Privacy concerns could weigh heavily on mobile ad targeting, according to Advertiser Perceptions

Four out of five (82%) advertisers said mobile device identifiers, which are used to pinpoint specific smartphone users, are important for ad targeting, but 53% said privacy implications are an “urgent issue,” per a study by Advertiser Perceptions. In addition, 50% of advertisers said online fraud will significantly affect their mobile ad spending, per the study.

Two-thirds of advertisers surveyed have increased spending on mobile video advertising the past year. In 2018, 53% plan to spend more on mobile web ads while 45% will boost in-app placements. At least half of spending on mobile is programmatic.

“If advertisers have to target without the benefit of identifiers, they will rely more heavily on algorithms and programmatic buying,” said Justin Fromm, VP of business intelligence at Advertiser Perceptions, in a statement. “And that increases the likelihood of fraud.”

Advertiser Perceptions in December conducted 305 online interviews with mobile advertisers and agencies, including 36% with annual ad budgets of more than $25 million and the remainder with $25 million or less.

A key strength of mobile marketing is the ability to target individual devices with Mobile IDs, but data privacy is becoming a significant concern for mobile users following high-profile data breaches or unauthorized sharing of personal data, which could temper growth on mobile or lead to more fraud, according to Advertiser Perceptions. The European Union’s strict data privacy rule comes into effect next month, and many companies are adopting its standards globally because they apply to EU citizens anywhere in the world.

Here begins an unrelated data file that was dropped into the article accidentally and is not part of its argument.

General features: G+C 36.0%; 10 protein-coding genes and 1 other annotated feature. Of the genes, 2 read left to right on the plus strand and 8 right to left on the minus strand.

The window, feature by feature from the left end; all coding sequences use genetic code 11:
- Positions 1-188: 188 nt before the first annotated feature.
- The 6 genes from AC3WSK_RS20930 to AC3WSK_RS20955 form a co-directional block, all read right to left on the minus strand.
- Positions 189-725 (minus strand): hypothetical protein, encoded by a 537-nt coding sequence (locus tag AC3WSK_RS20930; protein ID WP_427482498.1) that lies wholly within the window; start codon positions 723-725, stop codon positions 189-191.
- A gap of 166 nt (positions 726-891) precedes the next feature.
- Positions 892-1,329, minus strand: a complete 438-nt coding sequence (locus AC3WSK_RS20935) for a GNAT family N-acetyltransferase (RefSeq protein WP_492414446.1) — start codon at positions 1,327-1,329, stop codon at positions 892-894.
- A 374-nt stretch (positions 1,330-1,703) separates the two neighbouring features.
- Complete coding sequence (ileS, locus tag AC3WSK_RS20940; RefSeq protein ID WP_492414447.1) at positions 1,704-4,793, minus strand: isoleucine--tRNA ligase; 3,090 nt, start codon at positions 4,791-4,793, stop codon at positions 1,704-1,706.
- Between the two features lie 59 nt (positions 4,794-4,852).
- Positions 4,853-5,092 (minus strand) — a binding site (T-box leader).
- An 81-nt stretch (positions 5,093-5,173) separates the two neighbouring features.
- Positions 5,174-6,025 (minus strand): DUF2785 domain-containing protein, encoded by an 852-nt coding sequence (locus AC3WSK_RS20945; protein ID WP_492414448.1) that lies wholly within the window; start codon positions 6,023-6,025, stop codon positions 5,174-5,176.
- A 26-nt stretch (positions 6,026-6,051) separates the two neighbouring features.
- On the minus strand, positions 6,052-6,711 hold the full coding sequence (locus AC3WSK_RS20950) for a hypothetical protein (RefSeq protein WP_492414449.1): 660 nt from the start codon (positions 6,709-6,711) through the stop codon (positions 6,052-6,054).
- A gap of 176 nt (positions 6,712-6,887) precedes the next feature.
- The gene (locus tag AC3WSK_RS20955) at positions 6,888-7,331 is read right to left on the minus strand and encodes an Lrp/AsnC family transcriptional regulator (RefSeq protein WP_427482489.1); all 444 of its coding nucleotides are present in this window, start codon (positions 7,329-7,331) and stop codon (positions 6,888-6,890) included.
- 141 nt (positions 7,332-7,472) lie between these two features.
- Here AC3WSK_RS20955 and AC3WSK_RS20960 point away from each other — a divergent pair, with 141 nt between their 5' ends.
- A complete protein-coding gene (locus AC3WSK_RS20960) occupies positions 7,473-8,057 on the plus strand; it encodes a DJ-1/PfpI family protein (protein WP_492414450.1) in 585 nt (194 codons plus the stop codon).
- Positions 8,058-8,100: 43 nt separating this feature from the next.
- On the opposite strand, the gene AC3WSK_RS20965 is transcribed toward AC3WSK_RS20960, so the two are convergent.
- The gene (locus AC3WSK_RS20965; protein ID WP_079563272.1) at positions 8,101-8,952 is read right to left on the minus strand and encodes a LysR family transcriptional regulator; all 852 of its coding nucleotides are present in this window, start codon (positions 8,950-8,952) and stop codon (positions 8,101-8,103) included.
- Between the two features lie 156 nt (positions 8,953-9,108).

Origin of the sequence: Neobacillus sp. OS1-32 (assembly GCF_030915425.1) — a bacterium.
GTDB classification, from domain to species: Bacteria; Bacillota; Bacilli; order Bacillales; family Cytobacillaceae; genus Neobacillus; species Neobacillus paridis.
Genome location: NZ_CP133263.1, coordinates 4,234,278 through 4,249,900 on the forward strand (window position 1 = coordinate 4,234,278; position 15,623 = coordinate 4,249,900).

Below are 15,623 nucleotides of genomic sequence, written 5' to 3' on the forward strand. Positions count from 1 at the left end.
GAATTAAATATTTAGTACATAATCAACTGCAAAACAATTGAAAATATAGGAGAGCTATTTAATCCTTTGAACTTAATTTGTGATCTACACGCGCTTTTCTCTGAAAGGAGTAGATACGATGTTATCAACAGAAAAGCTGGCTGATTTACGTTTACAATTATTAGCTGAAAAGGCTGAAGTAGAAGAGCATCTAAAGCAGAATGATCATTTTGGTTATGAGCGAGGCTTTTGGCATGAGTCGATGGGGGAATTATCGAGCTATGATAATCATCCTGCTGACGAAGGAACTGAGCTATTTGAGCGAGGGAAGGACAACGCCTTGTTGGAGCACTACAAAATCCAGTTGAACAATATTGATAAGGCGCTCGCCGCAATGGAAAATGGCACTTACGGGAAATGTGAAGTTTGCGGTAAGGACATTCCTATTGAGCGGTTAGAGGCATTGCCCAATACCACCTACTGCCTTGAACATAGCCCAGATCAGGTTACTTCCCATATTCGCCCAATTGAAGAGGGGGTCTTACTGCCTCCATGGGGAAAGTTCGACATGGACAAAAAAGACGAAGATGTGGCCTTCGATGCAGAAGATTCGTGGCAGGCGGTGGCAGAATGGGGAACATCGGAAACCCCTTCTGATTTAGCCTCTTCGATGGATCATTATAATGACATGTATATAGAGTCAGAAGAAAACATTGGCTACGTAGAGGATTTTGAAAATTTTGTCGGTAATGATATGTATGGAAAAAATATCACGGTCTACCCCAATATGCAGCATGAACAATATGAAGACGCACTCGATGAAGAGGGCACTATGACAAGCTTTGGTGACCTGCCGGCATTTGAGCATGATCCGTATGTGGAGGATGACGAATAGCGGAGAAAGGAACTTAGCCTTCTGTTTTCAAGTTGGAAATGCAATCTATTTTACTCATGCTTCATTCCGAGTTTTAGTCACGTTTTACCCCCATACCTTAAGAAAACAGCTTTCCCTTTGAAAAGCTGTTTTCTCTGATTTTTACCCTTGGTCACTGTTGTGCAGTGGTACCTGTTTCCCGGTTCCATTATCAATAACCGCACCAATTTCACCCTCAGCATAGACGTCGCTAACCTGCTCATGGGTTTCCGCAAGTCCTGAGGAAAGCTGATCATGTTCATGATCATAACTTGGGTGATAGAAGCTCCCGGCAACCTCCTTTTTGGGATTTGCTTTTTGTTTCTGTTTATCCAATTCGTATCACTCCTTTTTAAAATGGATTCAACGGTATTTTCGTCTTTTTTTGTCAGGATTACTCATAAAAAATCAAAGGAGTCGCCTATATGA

The Cambridge Analytica data scandal last month showed how apps could harvest the personal data of millions of Facebook users who may not have realized how much information they had shared about their friends, family and other connections on the social network. That revelation has followed a steady stream of negative headlines about data breaches, including one at credit reporting company Equifax that exposed the names, Social Security numbers, birth dates, addresses and driver’s license numbers of millions of people.

Unfortunately for marketers, data privacy rules could open up advertisers to more fraud. As Fromm points out, advertisers that can’t rely on mobile IDs to pinpoint individual users will need to rely more on algorithms and programmatic ad buying. These media buying methods are more susceptible to fraudulent activity, like “zombie websites” that are embedded with code to generate false ad views or “click injection” that uses a bot or malware on a mobile device to steal attribution credit and advertising dollars for a genuine app install.

Source: Mobile Marketer

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